VT: How helpful is the Career Center and other student support services? Do many reputable companies recruit on campus?
Joseph: The Career Center is helpful in providing fundamental knowledge for starting a career. They provide help with creating impressive résumés, teaching interview skills, and networking with national companies. The Career Services Center has a compartmentalized approach to helping students with post-collegiate life in that they consider what students need to know to succeed in their field of interest (e.g. architecture, business, law, science, etc.). They are also responsible for coordinating career fairs and recruitment opportunities, which are attended by many renowned companies and organizations, including the Peace Corps, the U.S. Department of State, and others.
VT: How are the various study areas such as libraries, the student union, and dorm lounges? Are they over-crowded, easily available, spacious?
Joseph: Practically every building on campus has clean, spacious, comfortable places to study. The library is the most popular place for students to study with its massive collection of books, manuscripts, microfilm, music, and film. In fact, the four-story Howard-Tilton Memorial Library is expanding by two floors to make room for study areas, as well as stacks for media. Many dorms, especially those currently under construction or planned for the near future, feature study rooms with large desks perfect for work on group projects. Despite being a hive of student activity, the Lavin-Bernick Center (LBC or Student Center) has numerous study rooms and lounges cut off from the noise and activity of the rest of the building.
VT: Describe the surrounding town. What kinds of outside establishments / things to do are there that make it fun, boring, or somewhere in between? To what extent do students go to the downtown area of the city versus staying near campus?
Joseph: New Orleans is a fabulous town, and I can hardly do it justice in just a few sentences. New Orleans can be anything you imagine it to be. Few people imagine it as a college town, yet within its urban confines sit five post-secondary institutions. New Orleans is a crucible of culture; people flock to the city to absorb the palpable feeling of exoticism. Some of the best art, music, food, and festivals keep the city a juggernaut of enjoyment and romance. All these activities draw students further into the cityscape and make the city feel like home to so many.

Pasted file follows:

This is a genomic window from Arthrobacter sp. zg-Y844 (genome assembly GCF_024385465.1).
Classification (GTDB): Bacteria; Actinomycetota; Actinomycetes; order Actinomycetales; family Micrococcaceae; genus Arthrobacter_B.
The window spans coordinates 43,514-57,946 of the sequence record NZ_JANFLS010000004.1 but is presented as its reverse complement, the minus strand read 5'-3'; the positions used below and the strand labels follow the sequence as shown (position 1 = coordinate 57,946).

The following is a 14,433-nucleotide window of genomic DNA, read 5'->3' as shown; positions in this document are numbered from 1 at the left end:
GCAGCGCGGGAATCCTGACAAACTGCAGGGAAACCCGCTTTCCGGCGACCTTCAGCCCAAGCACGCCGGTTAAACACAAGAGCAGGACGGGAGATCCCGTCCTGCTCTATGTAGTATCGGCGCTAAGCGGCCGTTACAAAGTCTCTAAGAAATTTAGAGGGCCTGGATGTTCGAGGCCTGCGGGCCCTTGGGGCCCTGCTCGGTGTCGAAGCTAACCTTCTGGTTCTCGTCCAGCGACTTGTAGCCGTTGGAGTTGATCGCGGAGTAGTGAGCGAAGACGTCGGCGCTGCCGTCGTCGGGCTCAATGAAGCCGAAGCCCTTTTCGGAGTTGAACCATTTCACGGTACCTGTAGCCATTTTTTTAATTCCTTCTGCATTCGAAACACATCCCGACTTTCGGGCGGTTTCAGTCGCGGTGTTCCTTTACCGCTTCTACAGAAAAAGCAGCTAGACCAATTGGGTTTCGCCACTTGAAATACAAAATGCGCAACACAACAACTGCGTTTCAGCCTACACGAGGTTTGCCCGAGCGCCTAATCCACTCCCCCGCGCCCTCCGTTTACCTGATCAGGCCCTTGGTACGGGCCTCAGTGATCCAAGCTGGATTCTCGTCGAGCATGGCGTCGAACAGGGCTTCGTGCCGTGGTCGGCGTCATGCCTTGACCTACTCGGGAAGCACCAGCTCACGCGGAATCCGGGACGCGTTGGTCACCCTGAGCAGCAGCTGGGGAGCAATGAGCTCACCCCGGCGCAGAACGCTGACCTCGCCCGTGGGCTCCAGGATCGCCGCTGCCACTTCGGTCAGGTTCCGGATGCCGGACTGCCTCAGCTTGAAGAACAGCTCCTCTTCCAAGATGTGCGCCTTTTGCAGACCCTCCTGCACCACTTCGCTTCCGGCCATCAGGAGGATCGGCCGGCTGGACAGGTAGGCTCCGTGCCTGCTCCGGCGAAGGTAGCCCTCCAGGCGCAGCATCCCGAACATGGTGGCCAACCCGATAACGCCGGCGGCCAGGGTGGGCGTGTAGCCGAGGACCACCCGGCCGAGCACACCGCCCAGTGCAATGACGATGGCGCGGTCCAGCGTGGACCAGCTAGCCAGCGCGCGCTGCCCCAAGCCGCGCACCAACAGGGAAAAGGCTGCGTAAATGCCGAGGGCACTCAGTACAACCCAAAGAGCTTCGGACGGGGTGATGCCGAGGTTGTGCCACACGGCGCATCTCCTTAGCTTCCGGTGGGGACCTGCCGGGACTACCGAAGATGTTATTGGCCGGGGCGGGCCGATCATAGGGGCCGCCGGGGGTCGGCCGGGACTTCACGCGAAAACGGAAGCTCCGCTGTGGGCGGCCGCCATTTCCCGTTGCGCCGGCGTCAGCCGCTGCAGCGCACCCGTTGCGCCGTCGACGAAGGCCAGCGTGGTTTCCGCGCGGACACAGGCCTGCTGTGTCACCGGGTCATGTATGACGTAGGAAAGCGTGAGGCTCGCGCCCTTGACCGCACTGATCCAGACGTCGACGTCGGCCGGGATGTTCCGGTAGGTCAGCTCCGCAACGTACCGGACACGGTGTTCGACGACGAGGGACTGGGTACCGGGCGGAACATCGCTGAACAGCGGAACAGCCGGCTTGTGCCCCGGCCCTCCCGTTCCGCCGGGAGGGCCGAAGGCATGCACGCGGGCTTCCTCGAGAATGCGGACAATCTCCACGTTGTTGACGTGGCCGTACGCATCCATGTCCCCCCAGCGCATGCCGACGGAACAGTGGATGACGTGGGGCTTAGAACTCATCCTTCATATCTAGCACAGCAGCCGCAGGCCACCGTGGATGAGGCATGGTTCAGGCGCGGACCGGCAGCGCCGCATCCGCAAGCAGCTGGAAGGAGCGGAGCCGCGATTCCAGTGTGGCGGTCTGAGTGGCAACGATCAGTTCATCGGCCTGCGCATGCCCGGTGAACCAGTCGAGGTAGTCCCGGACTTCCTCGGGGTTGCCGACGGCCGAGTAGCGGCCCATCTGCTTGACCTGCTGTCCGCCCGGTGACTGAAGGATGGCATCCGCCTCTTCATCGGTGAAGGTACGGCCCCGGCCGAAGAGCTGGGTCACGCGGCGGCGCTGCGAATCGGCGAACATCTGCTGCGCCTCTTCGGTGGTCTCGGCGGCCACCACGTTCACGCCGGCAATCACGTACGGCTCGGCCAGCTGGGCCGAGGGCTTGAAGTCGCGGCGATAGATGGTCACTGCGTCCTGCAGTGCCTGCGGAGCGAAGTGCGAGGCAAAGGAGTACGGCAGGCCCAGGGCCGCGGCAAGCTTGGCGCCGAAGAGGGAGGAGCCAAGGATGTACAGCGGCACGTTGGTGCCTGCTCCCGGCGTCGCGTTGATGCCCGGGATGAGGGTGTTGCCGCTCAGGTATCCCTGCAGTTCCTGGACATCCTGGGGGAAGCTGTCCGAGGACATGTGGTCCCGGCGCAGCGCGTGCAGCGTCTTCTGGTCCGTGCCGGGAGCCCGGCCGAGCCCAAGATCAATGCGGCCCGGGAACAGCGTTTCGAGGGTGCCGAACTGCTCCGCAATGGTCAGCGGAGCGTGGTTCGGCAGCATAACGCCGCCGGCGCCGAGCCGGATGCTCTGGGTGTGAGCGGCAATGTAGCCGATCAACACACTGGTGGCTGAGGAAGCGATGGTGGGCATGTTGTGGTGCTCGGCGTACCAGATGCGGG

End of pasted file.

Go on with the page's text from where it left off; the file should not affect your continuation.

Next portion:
VT: How big or small is the student body? Were you generally pleased or displeased with the typical class sizes?
Joseph: The entire student body counting undergraduate and graduate students amounts to no more than 12,000 enrolled students. There are about 6,000 undergraduates and a little more than 5,000 graduate students. Since Hurricane Katrina, admissions levels were up to about 1,600 students a year, but they have started to return to previously lower levels. This has meant that class sizes have been relatively small. My largest class had a little more than 100 students, but it hardly felt that large. The high number of advanced faculty means that more sections of classes are possible, so even the classes that everyone has to take are considerably smaller than at other schools. Even mid-level classes appeared to be like graduate-level seminars, which meant that professors were more approachable and students received more personal instruction. This is exactly what I looked for when applying to college.
VT: Describe one memorable experience with a professor and/or class. Perhaps one you loved the most or one you regret the most.
Joseph: My most memorable class was one that was actually mandatory. Upon entering Tulane University, every freshman is required to take an introductory class that concerns a specific topic designated by the professor. Class sizes are kept to no more than 25, and class meets only once a week. My freshman TIDES (Tulane InterDisciplinary Experience Seminar) class was entitled, “Folk Traditions of Louisiana,” and it was taught by a professor from the Art History department, my academic field. There was honestly no better way to introduce me to college life and the city of New Orleans than this class. As a class, we met local craftspeople and leaders, including: a Creole man from a family of multi-generational traditional plasterers, a traditional sausage-maker and butcher, a participant in the female Mardi Gras Krewe of Muses, and a neighborhood leader interested in the preservation of African-American folk traditions and costumes. We learned that what makes this city great is its collection of hard-working, passionate, down-to-earth citizens who love life and wouldn’t live anywhere but New Orleans. I learned what it meant to fit in to a city that could seem overwhelming and even a bit hostile in its rawness. In reality, this class appropriately summed up the university’s informal motto, “Only at Tulane, Only in New Orleans.”
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The views expressed in this article do not necessarily represent the views of Varsity Tutors.